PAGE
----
The icon I used to represent the exposition is a tombstone. The main event in the exposition is Enkidu’s death. A tombstone is often used as a symbol of death, which is the main event. Tombstones can also be used to show sorrow, which is a feeling Gilgamesh is shown to have as his friend lays dying. Gilgamesh is left with the memory of his fallen friend, just as tombstones often do.
The exposition of the epic of Gilgamesh had a deeply sorrowful moment when Enkidu dies. The gods decided to kill him, as they were displeased with his and Gilgamesh’s actions. The punishment of an incurable sickness was thrust upon Enkidu. As he was dying he was displeased with his means of death, as he wanted to die in battle. Following Enkidu’s death Gilgamesh was left torn and alone.
A connection to the exposition in the modern world would be the swine flu pandemic. During the outbreak many people got sick and died mysteriously. Just as Enkidu had a mortal disease, many people died until there was a cure. Many people were confused at the start of the pandemic, exactly how Gilgamesh and Enkidu were. Gilgamesh and Enkidu were both also very scared as many people were during the pandemic.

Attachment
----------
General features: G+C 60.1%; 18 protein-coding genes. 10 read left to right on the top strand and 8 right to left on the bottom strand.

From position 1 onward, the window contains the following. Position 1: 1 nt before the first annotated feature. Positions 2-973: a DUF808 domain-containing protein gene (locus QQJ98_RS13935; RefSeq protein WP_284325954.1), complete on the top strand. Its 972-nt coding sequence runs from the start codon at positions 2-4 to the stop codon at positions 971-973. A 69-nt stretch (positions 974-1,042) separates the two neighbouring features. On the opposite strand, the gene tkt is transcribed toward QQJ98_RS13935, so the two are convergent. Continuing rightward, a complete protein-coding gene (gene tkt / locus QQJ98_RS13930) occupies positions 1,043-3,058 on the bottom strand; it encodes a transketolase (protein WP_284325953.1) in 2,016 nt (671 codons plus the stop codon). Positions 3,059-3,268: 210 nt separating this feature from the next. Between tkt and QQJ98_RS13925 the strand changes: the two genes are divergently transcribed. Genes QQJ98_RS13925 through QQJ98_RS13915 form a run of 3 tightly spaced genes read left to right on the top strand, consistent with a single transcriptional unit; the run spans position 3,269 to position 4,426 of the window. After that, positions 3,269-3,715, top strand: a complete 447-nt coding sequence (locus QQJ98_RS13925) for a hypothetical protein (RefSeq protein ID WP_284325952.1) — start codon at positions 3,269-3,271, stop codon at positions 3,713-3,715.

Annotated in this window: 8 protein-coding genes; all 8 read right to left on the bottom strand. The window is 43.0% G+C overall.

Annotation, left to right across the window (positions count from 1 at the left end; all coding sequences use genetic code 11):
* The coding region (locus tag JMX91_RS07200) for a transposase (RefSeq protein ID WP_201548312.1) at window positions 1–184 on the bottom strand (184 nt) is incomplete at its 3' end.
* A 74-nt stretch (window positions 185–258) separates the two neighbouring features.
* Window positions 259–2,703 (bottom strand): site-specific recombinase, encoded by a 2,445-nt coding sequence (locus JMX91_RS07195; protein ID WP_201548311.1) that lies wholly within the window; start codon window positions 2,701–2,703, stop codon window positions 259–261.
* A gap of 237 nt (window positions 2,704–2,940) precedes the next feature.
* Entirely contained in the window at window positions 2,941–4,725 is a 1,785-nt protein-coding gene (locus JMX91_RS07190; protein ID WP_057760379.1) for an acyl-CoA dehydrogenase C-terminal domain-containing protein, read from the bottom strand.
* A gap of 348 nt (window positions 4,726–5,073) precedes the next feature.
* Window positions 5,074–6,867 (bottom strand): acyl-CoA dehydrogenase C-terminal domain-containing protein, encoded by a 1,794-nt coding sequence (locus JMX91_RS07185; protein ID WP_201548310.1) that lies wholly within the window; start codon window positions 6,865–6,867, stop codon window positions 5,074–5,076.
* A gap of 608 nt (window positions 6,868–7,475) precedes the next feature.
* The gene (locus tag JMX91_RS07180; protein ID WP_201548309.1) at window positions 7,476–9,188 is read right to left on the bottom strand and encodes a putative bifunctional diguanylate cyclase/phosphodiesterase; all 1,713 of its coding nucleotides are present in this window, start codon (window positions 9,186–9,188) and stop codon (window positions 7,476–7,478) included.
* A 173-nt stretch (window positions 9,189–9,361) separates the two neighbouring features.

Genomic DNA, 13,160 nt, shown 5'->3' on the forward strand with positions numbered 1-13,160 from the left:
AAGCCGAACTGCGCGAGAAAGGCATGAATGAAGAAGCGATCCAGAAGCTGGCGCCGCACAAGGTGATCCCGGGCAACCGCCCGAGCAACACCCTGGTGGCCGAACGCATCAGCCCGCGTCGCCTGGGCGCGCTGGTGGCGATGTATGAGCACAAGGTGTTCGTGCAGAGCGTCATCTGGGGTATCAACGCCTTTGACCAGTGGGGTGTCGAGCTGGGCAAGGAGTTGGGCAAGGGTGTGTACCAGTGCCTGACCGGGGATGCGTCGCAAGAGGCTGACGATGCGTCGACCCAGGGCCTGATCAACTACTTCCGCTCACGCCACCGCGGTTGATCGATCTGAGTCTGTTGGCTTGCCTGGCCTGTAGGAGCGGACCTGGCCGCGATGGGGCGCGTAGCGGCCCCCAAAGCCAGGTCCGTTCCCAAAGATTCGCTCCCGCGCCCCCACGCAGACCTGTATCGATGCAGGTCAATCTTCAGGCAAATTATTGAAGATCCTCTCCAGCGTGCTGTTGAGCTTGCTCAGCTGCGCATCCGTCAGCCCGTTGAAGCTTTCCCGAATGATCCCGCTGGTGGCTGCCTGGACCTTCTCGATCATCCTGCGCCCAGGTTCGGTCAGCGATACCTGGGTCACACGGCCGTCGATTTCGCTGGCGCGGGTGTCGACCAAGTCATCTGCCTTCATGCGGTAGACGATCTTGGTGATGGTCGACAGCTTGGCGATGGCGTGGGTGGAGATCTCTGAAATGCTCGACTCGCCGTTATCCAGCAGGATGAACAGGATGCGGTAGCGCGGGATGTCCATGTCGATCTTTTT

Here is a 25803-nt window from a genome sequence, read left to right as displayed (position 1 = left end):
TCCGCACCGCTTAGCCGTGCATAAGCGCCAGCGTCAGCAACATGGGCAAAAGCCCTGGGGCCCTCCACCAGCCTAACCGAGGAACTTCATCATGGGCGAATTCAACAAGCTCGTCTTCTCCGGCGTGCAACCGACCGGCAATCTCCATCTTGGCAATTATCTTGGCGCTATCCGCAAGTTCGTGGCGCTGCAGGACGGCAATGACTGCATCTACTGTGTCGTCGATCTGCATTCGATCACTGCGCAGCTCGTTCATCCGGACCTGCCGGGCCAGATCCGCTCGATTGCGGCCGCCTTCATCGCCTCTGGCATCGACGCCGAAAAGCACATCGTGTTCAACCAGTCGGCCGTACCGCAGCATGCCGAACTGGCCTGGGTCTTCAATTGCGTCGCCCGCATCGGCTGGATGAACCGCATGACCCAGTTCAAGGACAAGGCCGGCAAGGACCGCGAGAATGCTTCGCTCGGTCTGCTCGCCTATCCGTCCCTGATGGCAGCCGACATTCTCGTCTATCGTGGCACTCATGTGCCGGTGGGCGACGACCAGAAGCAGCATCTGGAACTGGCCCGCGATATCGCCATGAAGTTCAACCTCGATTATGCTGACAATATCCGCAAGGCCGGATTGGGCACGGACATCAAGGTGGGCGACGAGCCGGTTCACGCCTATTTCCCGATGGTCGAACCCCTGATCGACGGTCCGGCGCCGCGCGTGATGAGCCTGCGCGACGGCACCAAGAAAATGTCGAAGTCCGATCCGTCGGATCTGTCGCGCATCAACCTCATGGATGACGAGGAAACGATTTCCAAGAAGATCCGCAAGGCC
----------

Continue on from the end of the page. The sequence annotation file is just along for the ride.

The icon I used to represent the rising action is the fountain of youth. The fountain of youth is almost exactly the same thing as everlasting life. They both are legendary and thought to be myths. Many people have tried to find the fountain just as Gilgamesh searches for everlasting life.
The rising action of the epic of Gilgamesh is when he travels to find everlasting life. Gilgamesh can’t stop grieving for Enkidu, and he can’t stop thinking about the prospect of his own death. He sets off into the wilderness, determined to find Utnapishtim. After the great flood, the gods had granted Utnapishtim eternal life, and Gilgamesh hopes that Utnapishtim can tell him how he might avoid death too. Gilgamesh’s journey takes him to the twin-peaked mountain called Mashu. Utnapishtim lives beyond...
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